## In class versus screencast

Something happened in class on Friday that I wanted to get down before I forgot about it. It’s a good follow up to my last post about the value of class time.

On Fridays we do a review of the two new standards for the week. This time it was about tops/gyroscopes and simple normal mode systems. I set up two problems and two groups to work on them:

1. Consider a spinning top balanced perfectly. What happens when a ball hits it from the side?
2. Consider two weakly coupled mass/spring systems. Describe how the energy seems to go back and forth between them.

The groups worked hard. Their first assignment, due 5 minutes into the work, was to report any questions they had. Those ranged from “What’s the mass of the top? (whatever you want)” and “Are the two main springs identical? (if you want)” to “Will it tip? (good question)” and “Is this the same math we developed on Wednesday? (What do you think).” They then worked hard trying to figure out what was relevant and what they could do to spice it up (to make it 4-worthy in my system).

But then the inevitable happened. Both groups developed enough that they wanted to see what would happen if we modeled it in Mathematica. Group 1 wanted to see if the top truly would tip at a 90 degree angle to the trajectory of the ball and group 2 wanted to see a Fourier transform of the motion of the masses for various settings of the springs. And both of those sounded like a lot of fun to set up and to play with. However, there wasn’t time left in class for both. How to decide? That’s what I wanted to get down in this post. Not an answer, mind you, but how our discussion went.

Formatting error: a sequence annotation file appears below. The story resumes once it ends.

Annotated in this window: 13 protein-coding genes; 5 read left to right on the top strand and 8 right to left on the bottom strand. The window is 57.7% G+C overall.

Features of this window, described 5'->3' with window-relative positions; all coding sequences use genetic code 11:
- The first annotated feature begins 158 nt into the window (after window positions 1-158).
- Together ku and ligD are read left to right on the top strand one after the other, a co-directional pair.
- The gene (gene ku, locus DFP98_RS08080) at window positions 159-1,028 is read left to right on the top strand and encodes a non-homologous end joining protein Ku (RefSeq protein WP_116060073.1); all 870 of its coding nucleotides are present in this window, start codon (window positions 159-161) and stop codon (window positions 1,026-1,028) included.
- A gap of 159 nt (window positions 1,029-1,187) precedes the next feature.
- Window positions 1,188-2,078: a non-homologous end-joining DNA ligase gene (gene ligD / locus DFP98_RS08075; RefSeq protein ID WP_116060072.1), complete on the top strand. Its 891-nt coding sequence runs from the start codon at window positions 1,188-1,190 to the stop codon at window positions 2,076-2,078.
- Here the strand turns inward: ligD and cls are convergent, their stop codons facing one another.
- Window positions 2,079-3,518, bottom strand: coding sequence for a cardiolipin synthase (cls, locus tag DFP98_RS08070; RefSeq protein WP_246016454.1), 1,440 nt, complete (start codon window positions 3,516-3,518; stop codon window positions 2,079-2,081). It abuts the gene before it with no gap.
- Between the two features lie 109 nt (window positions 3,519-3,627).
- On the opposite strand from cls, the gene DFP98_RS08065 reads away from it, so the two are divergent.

At first we tried to figure out which project was harder. The Fourier transform stuff had them a little worried, as we hadn’t done that in this class at all. But figuring out how to the ball impact was difficult too. The problem was, there wasn’t consensus on whether “hard” meant that it should be done in class where they could ask questions, or done in a screencast (by me) outside of class where they could watch it and rewind etc.

One student really liked the latter argument, saying that they were worried that the subtle details would come too fast if I did it in class. I said that maybe I should do the hard one in class to make sure we figured out what was hard for them.

In the end we did what I thought would be the easiest one in class, though it’s finny that even that one proved too difficult to do in class. Here’s the two scasts I made for them after class if you’re interested.

So what do you think. What should be done in class and what should be an out-of-class resource? Here’s some starters for you:

• I’m in this class and I like that you ask us our opinions about this. I like tailoring my learning that way.
• I’m in this class and I hate the way you waste time asking us what we should do. You’re the expert, so teach!
• This is cool. Do they change what types of things they ask for as the class goes on?
• This is dumb. You shouldn’t put them in two groups if both of the problems are things they should learn.
• This is cool. What happens when you do what they ask for but you don’t quite finish?
• This is dumb. You should promise to do both as scasts and then just spend class time having them predict what’ll happen. That way they’re motivated to watch the vids.
• This is cool. Do you just have the vote be democratic or do you always wait for consensus?
• This is dumb. The whole class should work this way, not just the end.
• This is cool. I’m really surprised at how the top moves. Maybe doing the impact as a temporary gravity adjustment is wrong.
• This is dumb. Doing everything in Mathematica is stunting their growth, stop it.